Sokol received the award and its $1,000 prize for four stories:
- Why self-taught artificial intelligence has trouble with the real world, Quanta
- Something in the water: life after mercury poisoning, Mosaic
- What do we lose if we lose wild axolotls? Nova Next
- Visiting the mysterious fairy circles of the Namib Desert, The Atlantic
The panel of judges cited Sokol for his compelling storytelling; his deep reporting from such far-flung locations as Japan, Mexico, and Namibia; his impressive diversity of topics; and his ability to clearly convey how science is done.
Sokol was selected as the winner from a record-high number of submissions—56 in total.
Growing up in Raleigh, NC, Joshua had an early exposure to science. “My mom always took me fossil hunting and out to see meteor showers,” he recalls. “By the time I was in school, I was already sold on doing something in science—it just took me a while to figure out what that might be.” He earned a bachelor’s degree in astronomy and in English literature from Swarthmore College, then worked as a data analyst for the Hubble Space Telescope’s Advanced Camera for Surveys, before moving on to get a master’s degree in science writing at the Massachusetts Institute of Technology, where he was a CASW Taylor/Blakeslee Fellow.
The award was presented by the Evert Clark Fund and the Council for the Advancement of Science Writing (CASW) as part of ScienceWriters2018 Awards Night on Saturday, October 13 at the Washington Marriott Georgetown during ScienceWriters2018, held October 12-16 in Washington, DC. (At left, Sokol poses after the presentation with CASW President Alan Boyle.)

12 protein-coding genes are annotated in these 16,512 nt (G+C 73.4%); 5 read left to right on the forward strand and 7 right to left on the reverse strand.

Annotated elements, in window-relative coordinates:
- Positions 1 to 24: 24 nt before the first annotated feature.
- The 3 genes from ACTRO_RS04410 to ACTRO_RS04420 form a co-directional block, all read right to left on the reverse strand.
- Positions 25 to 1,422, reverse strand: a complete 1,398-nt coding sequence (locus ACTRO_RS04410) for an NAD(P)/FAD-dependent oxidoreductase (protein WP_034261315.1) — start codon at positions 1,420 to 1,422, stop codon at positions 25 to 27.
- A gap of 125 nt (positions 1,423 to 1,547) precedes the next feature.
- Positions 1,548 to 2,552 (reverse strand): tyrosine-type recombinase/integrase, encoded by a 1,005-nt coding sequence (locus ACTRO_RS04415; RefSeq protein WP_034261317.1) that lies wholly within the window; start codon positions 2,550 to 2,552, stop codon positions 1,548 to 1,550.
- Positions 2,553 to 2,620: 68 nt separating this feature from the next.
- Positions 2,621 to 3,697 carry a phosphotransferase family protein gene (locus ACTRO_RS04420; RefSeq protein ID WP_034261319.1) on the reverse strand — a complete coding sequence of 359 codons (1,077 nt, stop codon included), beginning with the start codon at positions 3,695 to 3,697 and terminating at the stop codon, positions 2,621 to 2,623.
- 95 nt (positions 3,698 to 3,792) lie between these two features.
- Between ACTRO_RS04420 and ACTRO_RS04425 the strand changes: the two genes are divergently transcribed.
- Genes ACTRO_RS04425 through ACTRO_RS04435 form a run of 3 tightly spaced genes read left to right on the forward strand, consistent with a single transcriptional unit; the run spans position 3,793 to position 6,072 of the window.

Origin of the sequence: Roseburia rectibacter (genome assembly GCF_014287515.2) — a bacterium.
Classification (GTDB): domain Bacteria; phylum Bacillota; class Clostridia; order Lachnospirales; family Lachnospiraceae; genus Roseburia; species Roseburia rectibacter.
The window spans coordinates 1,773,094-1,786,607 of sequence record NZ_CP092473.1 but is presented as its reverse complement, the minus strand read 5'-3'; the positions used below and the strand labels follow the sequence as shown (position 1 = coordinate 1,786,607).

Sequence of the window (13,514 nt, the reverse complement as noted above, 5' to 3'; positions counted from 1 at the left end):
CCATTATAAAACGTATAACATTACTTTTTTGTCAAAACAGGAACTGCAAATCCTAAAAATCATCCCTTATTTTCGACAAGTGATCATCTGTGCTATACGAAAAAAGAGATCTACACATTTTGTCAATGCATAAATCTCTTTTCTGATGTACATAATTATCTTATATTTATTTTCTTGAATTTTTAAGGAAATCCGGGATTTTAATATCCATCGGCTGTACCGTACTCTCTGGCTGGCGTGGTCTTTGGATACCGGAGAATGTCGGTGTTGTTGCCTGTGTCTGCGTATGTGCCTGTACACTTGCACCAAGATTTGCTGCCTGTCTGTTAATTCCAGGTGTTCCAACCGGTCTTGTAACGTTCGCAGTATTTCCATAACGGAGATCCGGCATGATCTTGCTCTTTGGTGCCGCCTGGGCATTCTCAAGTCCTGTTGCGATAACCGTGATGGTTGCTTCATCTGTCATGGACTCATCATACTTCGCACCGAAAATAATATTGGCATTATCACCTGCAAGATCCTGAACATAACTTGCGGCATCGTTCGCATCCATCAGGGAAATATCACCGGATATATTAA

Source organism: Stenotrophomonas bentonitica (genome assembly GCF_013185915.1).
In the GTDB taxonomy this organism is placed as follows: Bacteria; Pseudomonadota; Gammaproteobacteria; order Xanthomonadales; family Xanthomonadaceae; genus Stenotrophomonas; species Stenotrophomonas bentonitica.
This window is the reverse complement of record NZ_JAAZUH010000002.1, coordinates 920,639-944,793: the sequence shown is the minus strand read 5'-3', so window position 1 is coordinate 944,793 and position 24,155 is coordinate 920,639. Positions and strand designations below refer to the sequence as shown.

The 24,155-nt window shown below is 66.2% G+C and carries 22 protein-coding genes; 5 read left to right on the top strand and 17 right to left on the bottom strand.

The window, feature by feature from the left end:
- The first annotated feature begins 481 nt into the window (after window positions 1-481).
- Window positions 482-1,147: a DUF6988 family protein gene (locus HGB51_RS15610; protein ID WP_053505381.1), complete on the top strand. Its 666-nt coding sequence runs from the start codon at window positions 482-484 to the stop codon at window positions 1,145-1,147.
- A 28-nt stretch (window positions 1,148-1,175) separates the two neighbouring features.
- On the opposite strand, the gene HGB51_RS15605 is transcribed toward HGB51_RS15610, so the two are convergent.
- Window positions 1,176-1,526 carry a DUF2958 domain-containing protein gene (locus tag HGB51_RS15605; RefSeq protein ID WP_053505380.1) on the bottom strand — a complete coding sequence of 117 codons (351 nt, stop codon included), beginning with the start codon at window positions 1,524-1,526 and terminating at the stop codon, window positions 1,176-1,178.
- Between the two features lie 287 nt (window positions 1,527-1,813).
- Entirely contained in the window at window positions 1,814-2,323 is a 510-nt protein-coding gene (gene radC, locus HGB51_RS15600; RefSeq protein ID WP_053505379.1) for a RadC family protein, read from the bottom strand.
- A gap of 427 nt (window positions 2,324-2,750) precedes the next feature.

Judges for the 2018 award were:
- Warren Leary, retired science correspondent for the New York Times, former science writer for the Associated Press, and CASW board member emeritus.
- Laura Helmuth, health, science, and environment editor at the Washington Post
- Liz Marshall, Editorial & Project Manager at the Society for Public Health Education, and a former editor at The Scientist
- Richard Harris, science correspondent at National Public Radio, CASW board member, and author of Rigor Mortis: How Sloppy Science Creates Worthless Cures, Crushes Hope, and Wastes Billions
- Gene Russo, Editor of the Front Matter section of the Proceedings of the National Academy of Sciences (PNAS)
The Clark/Payne Award was created to encourage young science writers by recognizing outstanding reporting in all fields of science. It is given each year in honor of journalist Ev Clark, who offered friendship and advice to a generation of young reporters. The annual judging is organized by John Carey, former long-time senior correspondent for Business Week and colleague of Seth Payne, who raised money for the award in memory of Ev Clark. CASW now administers the fund and manages the submission process and presentation of the award. This was the 30th year of the award.
Entrants must be age 30 or younger. The deadline for submissions is the end of June each year. For more information, please see the Evert Clark page at casw.org.